Taking an educational loan


Slow Diver
Registered User
Joined: 02/27/02
Posts: 379
I have been considering going to a music college or an audio recording school. My "dream school"( i guess many people feel that way :) ) is berklee but in any case if I go to study there I will have no other choice but taking an educational loan that can be repaid in 15-20 years after graduation. Do you think that this is resoanable, having in mind that I am non-american citizen? Do you know people who are/were in similar situation and if yes can you tell me how thy dealt with the problem, did they made it for the repayment. Any feedback on the subject will be appreciated.
The world is loaded, it's lit to pop, nobody is gonna stop!
# 1
Christoph
is Super Fabulous
Joined: 03/06/01
Posts: 1,623

Taking any sort of a loan as a musician can be hazardous. Chances are you won't be able to make any money when you graduate, and you'll end up working some crappy job to pay off the loan.

Careers in music are either boom or bust, so make sure you really want to take that chance.

# 2
Slow Diver
Registered User
Joined: 02/27/02
Posts: 379
The thing is that I really want to become a proffesional musician and/or sound engeneer but I don't know what are the chances. I mean that I don't want to fight for a cause that is lost by default. I don't have any info about people who have taken duch loans and that is what I am actually asking -- do you think that if I sit on my ass and work hard during college I will be able to find some job in some studio or whatever that can help me pay off my debt in spite of the fact that I am not a US citizen.
The world is loaded, it's lit to pop, nobody is gonna stop!
# 3
lalimacefolle
Moderator
Joined: 09/25/01
Posts: 1,887
If you aren't a US citizen, you might have a chance of getting a special Scholarship. Check it out with Berklee. There are also University exchanges that allow good students to go and work in a foreign university. By the way, American Education is WAYYYYY overpriced. I couldn't pay more than a month of Berklee, and I had a half paid scolarship in music at the university of Florida, and it still was 10 times too much for me. Try a good music school back home, if you are good, you"ll get a job (I'm a working musician, and I am not a Berklee or MI or UF graduate, but I'm a hard worker and I've got a good sense of humor)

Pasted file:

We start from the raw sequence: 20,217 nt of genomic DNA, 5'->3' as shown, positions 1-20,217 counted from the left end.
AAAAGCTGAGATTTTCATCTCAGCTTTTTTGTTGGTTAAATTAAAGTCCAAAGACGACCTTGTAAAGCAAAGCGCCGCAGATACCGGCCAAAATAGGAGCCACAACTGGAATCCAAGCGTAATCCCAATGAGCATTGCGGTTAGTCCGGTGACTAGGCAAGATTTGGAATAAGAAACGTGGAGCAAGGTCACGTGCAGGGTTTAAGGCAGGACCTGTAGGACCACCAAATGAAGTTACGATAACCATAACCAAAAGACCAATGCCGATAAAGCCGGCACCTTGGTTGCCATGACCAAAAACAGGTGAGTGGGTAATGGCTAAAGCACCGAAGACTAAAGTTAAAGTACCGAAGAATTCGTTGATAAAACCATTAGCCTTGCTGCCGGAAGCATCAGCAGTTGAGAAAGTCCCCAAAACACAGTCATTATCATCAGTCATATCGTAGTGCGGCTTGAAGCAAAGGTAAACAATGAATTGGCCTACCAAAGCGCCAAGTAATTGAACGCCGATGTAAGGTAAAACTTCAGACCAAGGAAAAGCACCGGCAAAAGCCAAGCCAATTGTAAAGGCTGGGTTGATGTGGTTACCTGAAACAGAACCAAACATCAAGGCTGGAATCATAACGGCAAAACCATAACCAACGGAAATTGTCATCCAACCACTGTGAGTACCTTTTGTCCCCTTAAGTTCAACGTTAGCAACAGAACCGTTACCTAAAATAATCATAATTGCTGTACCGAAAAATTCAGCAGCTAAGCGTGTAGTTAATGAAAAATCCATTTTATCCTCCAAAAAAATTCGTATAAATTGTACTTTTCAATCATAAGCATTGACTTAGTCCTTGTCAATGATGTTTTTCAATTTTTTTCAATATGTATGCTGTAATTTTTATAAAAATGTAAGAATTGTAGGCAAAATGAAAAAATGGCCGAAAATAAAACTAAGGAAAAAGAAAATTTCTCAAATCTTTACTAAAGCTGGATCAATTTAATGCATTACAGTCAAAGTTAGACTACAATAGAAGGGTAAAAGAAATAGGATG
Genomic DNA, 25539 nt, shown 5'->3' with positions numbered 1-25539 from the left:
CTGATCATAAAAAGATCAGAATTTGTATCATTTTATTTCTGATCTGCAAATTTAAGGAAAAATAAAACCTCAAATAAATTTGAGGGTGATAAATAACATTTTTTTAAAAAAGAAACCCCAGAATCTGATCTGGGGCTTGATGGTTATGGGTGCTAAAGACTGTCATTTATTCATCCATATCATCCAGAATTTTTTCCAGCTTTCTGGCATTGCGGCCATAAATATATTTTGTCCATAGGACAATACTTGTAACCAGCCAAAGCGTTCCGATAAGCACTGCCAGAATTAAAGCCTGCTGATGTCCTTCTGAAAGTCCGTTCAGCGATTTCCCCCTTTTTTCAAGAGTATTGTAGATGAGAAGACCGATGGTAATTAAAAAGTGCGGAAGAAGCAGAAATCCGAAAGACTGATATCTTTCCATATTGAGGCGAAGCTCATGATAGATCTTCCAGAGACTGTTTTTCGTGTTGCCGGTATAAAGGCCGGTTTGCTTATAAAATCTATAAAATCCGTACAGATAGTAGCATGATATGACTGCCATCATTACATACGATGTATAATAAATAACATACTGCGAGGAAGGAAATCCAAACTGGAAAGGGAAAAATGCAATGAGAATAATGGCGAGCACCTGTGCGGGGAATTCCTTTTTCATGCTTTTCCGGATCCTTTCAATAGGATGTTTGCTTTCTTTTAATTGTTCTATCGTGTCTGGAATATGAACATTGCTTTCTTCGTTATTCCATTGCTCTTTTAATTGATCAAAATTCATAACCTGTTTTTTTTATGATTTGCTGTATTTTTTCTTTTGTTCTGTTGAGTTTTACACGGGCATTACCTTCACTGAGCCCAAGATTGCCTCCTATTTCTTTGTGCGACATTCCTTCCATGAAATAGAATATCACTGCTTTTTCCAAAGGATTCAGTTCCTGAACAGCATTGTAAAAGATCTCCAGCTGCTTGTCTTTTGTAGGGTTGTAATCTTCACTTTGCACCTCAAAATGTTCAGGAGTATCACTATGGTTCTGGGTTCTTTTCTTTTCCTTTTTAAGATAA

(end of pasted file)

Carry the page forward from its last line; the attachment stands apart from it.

There are hidden opportunities in music. Just go around in the music circles of your area, good things might happen. You will never be a rock star, or the guy on the GW cover, but lots of people make decent money doing a job they love. And not all of them went to a music school by the way, but all of them have a "pro attitude". Good luck...
# 4
Slow Diver
Registered User
Joined: 02/27/02
Posts: 379
Yes, I know everything about the scholarships but the maximum covers the tuition fees. And there are another 10000$ per year for living. Full tuition scholarship get no more than 5% of the students. So having in mind that the international students are around 35% of the students the basic calculations show that the remaining 30% of the students pay about 15000-20000$/year which is SICK. I wonder how they do that, especialy the ones that are from the Eastern European countries

I agree with you that the pro attitude is the most important. I am far from giving up just because I cant get a music education. The music schools, here in Bulgaria are two and I've heard many people say that they suck-- I heard that the education there hasn't changed since totalitarian times




The world is loaded, it's lit to pop, nobody is gonna stop!
# 5
lalimacefolle
Moderator
Joined: 09/25/01
Posts: 1,887
Try another school, in another country, where things are way cheaper.
# 6